Transparency needed in funeral biz
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Hey there, time traveller!
This article was published 13/07/2015 (2889 days ago), so information in it may no longer be current.
With the funeral industry’s growing focus on upselling bereaved families, we are happy to see the provincial government expects to introduce new legislation this fall to strengthen consumer protection rules around pre-arranged funerals (Province probes pre-arranged funerals, July 9).
That is an important step, but we feel the legislation isn’t going far enough to reform the regulations that govern the industry.
One of the biggest problems facing the industry is its perceived lack of transparency. The costs associated with funerals have risen sharply in the last two decades. According to the National Funeral Directors Association in the United States, the median cost of a funeral in 2012 was more than US$7,000, which was an increase of 35 per cent from five years before. Canadians face similar costs.
The price inflation has been caused by many things, but perhaps most importantly by a growing sales culture within the funeral industry. Some funeral homes earn sizable returns on commissions they charge. It pays to upsell families to higher and higher-quality caskets and urns and gravestones. In many cases, those commissions are hidden and undisclosed.
Too often, costs that are quoted up front end up being just a fraction of the final bill. Families get swept up by sales pitches at an emotional time in their lives and can make expensive decisions they may later regret.
Those rising costs have led to a new kind of funeral professional in North America: funeral planners.
For a flat fee, planners co-ordinate funerals and cremations. They may or may not earn any other compensation. Like fee-based financial planners, funeral planners are not typically tied to one group of vendors. They can shop around and plan unique services using any number of venues, caterers and suppliers.
In many cases, planners can save families money because their bottom lines don’t improve if you buy more complicated and expensive services.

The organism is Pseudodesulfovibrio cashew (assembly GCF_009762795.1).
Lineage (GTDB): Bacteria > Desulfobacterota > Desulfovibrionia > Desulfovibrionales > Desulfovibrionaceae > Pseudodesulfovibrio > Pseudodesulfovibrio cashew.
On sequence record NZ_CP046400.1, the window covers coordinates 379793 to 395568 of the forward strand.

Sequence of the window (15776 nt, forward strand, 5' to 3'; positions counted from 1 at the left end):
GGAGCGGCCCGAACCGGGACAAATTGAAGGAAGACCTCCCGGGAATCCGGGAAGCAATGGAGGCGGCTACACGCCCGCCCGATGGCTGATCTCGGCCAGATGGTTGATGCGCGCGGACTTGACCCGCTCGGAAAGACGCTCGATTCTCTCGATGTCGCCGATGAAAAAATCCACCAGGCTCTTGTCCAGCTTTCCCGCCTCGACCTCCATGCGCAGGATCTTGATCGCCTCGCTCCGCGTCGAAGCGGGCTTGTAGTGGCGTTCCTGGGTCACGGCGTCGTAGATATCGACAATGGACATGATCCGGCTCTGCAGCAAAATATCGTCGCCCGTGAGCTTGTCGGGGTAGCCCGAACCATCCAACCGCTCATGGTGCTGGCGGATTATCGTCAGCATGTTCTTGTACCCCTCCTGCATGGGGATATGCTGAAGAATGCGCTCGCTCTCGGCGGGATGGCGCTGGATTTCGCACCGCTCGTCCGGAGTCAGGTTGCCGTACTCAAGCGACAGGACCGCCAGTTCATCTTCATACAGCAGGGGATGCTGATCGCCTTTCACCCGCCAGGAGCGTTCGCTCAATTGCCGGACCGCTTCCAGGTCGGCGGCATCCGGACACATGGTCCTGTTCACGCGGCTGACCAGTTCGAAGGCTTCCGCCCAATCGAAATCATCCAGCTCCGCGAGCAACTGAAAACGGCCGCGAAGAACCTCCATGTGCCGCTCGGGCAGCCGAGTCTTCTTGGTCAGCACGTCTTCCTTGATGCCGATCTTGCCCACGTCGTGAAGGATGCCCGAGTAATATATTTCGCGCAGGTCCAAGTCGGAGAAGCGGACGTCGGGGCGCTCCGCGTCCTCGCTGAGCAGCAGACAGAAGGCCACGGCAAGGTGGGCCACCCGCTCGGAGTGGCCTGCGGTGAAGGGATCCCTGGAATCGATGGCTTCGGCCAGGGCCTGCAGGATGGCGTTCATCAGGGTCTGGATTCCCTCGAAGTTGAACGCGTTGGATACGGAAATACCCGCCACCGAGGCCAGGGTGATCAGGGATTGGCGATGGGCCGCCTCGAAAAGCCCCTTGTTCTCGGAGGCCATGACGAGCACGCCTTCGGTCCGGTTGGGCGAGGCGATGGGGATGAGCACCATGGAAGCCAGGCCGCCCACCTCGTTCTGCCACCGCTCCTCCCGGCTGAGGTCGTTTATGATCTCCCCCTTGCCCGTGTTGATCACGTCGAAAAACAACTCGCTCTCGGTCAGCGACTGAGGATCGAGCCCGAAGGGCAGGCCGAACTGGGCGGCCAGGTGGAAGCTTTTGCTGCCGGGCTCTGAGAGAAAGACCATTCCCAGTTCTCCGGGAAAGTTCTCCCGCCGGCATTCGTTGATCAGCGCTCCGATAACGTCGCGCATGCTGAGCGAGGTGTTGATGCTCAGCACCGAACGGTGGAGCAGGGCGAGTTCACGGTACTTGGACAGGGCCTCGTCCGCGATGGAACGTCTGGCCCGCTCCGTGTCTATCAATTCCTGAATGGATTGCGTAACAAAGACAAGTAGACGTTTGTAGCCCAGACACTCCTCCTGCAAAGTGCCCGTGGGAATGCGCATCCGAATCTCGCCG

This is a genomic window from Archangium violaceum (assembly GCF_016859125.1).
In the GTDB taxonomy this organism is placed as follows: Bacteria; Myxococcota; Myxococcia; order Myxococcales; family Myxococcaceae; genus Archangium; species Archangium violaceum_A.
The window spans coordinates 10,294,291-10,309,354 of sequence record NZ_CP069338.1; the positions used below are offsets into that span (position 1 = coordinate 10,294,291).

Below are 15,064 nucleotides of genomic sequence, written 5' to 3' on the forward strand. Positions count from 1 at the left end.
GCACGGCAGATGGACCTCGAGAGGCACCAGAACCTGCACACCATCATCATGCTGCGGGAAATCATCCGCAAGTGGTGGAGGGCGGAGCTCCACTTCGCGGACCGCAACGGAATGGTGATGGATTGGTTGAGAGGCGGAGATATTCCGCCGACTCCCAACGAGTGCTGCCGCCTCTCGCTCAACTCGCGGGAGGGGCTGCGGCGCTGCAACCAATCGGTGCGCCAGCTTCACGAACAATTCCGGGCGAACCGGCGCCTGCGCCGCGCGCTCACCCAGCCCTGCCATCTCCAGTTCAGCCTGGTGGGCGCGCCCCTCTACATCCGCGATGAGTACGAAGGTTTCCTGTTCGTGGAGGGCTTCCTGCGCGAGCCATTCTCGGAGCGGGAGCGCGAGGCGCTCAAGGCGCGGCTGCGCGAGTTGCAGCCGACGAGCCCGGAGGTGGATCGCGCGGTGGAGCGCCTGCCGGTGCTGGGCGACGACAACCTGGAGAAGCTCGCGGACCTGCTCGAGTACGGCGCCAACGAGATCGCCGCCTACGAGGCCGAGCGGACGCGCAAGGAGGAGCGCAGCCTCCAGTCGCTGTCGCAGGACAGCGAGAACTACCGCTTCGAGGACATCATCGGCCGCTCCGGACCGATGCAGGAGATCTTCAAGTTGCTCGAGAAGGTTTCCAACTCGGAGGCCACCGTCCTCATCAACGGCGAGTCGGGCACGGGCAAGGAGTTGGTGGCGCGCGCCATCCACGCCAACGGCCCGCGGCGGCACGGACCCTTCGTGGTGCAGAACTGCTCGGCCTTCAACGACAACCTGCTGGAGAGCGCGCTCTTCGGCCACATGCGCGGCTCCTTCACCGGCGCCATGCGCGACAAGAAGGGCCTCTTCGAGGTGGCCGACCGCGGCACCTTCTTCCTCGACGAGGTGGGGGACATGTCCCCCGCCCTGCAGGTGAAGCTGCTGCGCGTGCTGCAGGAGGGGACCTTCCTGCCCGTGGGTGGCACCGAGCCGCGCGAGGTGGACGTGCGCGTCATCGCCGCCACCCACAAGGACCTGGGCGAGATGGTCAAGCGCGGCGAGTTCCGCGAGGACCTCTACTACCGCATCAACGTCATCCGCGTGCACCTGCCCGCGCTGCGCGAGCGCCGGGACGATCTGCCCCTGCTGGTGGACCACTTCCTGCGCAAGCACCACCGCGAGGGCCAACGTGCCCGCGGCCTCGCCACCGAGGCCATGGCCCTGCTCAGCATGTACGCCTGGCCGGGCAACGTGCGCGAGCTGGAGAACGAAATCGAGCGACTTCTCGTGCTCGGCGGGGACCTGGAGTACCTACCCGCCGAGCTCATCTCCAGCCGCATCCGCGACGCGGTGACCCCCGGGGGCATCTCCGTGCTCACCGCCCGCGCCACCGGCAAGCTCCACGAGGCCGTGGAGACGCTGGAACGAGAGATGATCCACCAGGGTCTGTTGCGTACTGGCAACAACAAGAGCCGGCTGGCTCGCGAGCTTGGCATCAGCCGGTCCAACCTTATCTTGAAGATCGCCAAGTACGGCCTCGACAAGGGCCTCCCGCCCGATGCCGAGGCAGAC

The province is on the right track in trying to tighten up rules regarding the sales of pre-arranged funerals. In most cases, however, fraud and other illegal or unsavoury business practices are only uncovered after complaints are lodged.
We believe the province should consider some changes in the new legislation. First, rather than being solely complaint-driven, the Funeral Board of Manitoba should be encouraged to actively police the industry by adopting a system of periodic spot audits of funeral homes in the province to ensure they are complying with legislation.
The legislation should also ensure cemeteries are bound by the same rules that cover pre-arranged funerals. Cemeteries are allowed to sell items related to a pre-arranged funeral without the requirement of putting the money in trust. Funeral homes with cemeteries can use this as a loophole in legislation.
The provincial government should encourage more transparency by requiring all funeral homes to divulge all sources of remuneration.
Families should know if their funeral home is earning revenue on the floral arrangements it’s ordering. And consumers should have 30 days (instead of the proposed 10) to change their minds and cancel a pre-arranged funeral contract.
Finally, we think the province should require funeral planners to be licensed by the Funeral Board of Manitoba. Anyone can hang out a shingle and offer funeral planning services today. We believe anyone who does should have to follow certain business practices and a code of ethics.
Funerals are very important events in our society.
Because they are important, and because they happen when families are often highly emotional, we need to take steps to ensure we encourage the most ethical practices possible.
Shane Neufeld, a former funeral director, is the senior consultant and partner at Integrity Death Care, a Winnipeg-based cremation and funeral planning business.